Water filtration is one of the most popular methods of water purification. Filters use various types of membranes to filter out particles from the water. The type of pore size in the membrane determines what kind of particles are removed. The most common pore sizes are: microfiltration, which removes bacteria and suspended solids; ultrafiltration, which removes viruses and other organic molecules; nanofiltration, which removes polyvalent ions from hard water; and reverse osmosis, which removes all organic material, dissolved inorganic minerals and heavy metals from drinking water.

Purification Methods

Water purification methods remove biological contaminants and inorganic chemicals that make water unhealthy to drink. They also filter out dissolved solids, such as heavy metals like lead and mercury. Processes such as distillation and UV treatment are powerful ways to eliminate toxins and bacteria from water.

Boiling is one of the simplest and most effective methods for purifying drinking water. The boiling process kills bacteria, viruses, and other pathogens by increasing the temperature of water to over 212 degrees Fahrenheit. However, some impurities such as calcium and magnesium will remain in the water after it boils. Chemicals such as iodine can be added to the water to help remove these minerals. It is important to note that iodine should not be used by pregnant women, people with thyroid problems, and those who are allergic to shellfish as it can cause a variety of health issues.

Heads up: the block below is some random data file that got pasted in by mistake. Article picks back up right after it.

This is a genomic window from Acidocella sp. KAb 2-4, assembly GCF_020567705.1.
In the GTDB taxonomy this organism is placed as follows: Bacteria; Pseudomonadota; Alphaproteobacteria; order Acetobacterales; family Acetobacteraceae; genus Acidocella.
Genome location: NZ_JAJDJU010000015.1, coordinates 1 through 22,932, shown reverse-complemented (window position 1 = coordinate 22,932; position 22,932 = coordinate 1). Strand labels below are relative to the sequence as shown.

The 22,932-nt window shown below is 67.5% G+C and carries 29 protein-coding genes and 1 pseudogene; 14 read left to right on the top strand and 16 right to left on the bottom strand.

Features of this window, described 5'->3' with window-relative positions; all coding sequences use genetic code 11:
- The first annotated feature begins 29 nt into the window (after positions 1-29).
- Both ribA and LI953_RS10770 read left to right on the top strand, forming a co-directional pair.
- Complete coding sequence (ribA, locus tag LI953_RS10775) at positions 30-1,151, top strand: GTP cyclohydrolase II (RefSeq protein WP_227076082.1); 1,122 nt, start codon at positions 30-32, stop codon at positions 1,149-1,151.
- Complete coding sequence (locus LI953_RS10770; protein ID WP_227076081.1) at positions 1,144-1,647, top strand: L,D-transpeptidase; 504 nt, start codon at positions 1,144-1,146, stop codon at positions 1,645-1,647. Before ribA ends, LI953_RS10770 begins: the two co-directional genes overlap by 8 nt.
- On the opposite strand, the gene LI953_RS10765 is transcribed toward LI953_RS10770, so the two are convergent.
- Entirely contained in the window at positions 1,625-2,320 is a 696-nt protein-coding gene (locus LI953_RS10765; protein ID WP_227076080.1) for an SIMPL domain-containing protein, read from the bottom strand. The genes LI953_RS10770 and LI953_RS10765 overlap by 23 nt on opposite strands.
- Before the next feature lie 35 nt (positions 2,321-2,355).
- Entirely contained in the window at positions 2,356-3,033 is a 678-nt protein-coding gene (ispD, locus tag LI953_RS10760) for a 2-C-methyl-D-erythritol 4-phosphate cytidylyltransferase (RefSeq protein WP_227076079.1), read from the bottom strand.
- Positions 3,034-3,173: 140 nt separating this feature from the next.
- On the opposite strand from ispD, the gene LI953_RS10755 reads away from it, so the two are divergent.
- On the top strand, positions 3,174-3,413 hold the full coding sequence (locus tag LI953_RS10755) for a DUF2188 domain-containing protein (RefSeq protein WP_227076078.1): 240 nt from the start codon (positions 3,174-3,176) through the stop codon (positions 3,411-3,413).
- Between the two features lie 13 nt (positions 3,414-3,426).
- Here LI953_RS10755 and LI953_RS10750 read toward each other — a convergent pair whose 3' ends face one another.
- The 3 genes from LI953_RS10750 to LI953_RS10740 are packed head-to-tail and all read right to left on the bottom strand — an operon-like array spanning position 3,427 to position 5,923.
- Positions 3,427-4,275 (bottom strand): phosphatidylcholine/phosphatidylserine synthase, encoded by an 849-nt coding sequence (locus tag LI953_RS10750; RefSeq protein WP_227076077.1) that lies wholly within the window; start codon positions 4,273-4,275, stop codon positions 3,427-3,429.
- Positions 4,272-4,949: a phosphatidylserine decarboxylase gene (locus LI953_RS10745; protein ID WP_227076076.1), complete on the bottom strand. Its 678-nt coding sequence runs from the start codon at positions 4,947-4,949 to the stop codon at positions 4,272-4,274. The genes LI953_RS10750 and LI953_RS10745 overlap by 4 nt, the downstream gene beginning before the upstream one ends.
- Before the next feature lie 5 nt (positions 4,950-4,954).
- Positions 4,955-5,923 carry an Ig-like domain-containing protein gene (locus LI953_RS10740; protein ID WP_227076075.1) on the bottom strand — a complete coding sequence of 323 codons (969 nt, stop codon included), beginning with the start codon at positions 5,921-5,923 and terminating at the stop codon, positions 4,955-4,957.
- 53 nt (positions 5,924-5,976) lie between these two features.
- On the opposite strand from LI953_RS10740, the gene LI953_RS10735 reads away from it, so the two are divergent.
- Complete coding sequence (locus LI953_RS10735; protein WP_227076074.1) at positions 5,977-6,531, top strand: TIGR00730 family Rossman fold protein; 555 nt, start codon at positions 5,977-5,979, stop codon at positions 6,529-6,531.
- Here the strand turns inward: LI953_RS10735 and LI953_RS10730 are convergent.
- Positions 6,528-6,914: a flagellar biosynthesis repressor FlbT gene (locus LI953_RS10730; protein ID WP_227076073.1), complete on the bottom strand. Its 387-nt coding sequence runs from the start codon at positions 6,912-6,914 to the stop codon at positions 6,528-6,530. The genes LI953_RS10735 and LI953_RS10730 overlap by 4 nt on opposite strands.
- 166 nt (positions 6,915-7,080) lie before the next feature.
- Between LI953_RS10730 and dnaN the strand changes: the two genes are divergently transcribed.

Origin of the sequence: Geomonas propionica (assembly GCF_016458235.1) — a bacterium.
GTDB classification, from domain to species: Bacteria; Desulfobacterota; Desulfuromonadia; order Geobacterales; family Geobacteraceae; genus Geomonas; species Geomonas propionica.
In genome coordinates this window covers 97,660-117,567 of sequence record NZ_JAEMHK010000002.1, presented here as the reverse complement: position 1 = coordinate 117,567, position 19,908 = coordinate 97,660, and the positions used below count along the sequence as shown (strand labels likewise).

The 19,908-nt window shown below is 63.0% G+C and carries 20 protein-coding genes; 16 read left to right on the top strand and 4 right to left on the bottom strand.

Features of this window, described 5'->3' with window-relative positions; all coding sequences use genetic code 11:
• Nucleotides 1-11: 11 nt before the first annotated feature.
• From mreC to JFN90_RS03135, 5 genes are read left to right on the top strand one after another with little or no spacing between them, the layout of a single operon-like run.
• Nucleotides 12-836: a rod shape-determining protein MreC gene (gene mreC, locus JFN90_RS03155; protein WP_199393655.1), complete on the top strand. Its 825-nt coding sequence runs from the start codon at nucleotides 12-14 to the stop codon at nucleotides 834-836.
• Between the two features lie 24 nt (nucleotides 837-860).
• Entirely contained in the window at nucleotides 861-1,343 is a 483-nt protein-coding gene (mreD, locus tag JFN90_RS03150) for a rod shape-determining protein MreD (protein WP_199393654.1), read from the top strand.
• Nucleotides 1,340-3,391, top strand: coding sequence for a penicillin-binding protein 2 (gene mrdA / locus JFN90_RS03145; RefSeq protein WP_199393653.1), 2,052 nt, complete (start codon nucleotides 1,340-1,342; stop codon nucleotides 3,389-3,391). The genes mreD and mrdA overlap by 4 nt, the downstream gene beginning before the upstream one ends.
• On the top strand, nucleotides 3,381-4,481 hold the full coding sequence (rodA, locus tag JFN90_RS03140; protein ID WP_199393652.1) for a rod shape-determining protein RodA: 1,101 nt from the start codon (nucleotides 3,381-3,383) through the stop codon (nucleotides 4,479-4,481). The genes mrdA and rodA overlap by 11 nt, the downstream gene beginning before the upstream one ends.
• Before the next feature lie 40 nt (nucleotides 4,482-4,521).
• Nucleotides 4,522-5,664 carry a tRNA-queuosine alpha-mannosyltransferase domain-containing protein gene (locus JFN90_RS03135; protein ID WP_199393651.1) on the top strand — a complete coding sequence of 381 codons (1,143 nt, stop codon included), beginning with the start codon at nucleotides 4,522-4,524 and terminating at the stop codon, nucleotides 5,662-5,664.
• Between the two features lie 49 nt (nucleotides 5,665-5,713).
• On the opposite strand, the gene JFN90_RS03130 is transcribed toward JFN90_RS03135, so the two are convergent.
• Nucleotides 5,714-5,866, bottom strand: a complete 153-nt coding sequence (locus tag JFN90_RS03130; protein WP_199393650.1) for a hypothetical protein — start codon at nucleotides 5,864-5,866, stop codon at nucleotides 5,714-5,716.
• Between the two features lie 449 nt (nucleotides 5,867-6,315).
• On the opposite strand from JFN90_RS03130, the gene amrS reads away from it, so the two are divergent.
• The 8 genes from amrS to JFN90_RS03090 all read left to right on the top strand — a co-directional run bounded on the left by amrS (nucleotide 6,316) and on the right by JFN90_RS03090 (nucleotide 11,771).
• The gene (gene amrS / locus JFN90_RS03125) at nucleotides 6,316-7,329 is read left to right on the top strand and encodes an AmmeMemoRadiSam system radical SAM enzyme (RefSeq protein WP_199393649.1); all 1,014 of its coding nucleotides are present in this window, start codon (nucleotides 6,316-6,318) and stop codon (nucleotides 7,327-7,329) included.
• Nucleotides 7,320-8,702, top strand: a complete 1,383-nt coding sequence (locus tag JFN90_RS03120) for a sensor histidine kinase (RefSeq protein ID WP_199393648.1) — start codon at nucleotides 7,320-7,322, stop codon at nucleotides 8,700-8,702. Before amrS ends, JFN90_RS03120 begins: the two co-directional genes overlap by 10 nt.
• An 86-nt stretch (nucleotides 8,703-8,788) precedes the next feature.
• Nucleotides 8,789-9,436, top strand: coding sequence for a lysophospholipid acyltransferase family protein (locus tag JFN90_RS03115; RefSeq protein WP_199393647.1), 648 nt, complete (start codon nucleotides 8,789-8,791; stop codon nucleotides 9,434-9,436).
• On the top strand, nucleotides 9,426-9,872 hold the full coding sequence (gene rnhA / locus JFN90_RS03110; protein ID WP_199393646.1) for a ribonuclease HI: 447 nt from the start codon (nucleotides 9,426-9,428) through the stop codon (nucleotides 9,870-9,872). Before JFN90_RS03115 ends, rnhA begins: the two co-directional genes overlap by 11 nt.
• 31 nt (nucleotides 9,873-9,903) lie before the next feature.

UV treatment works by passing the water through a special tube that allows the UV light to penetrate and destroy the genetic material of viruses, bacteria, and other microorganisms. This method is quick and effective, but it should not be used on discolored or cloudy water as the UV can be absorbed by organic materials in the water. Other forms of mechanical filtration can also be used to remove inorganic contaminants from water. For instance, Long’s EcoWater Reverse Osmosis Systems use a pre-filter to remove chlorine, sediment, and other inorganic particles from the water before it is forced through a semipermeable membrane. The water then goes into a storage tank where an activated carbon filter removes remaining organic impurities such as lead and Giardia cysts.

Purification Technologies

Many different technologies are used to purify water. These include filtration, distillation, and disinfection. Filtration is widely considered to be the best purification technology because it does not deplete the beneficial minerals that make water healthy. Various membranes can be used to filter water, including those with small pore sizes that remove sand, silt, and clay, as well as Giardia lamblia and Crypotosporidium cysts, algae, bacteria, and some viruses.

Distillation is a heat-driven process that collects condensed water from vapor to ensure water is free of disease-causing pathogens and contaminants. However, this method is time-consuming and expensive, and it requires a constant energy source.

Photocatalytic water treatment uses titanium dioxide as a photocatalyst to bind pollutants and remove them from drinking water. This technology can treat a wide range of contaminants, including agrochemical residue and arsenic.

Microfiltration (MF) uses a semipermeable membrane to separate suspended solids and solutes with high molecular weight, as well as disease-causing pathogens. It is often employed in conjunction with reverse osmosis, and can achieve almost complete pathogen removal without the use of chemicals.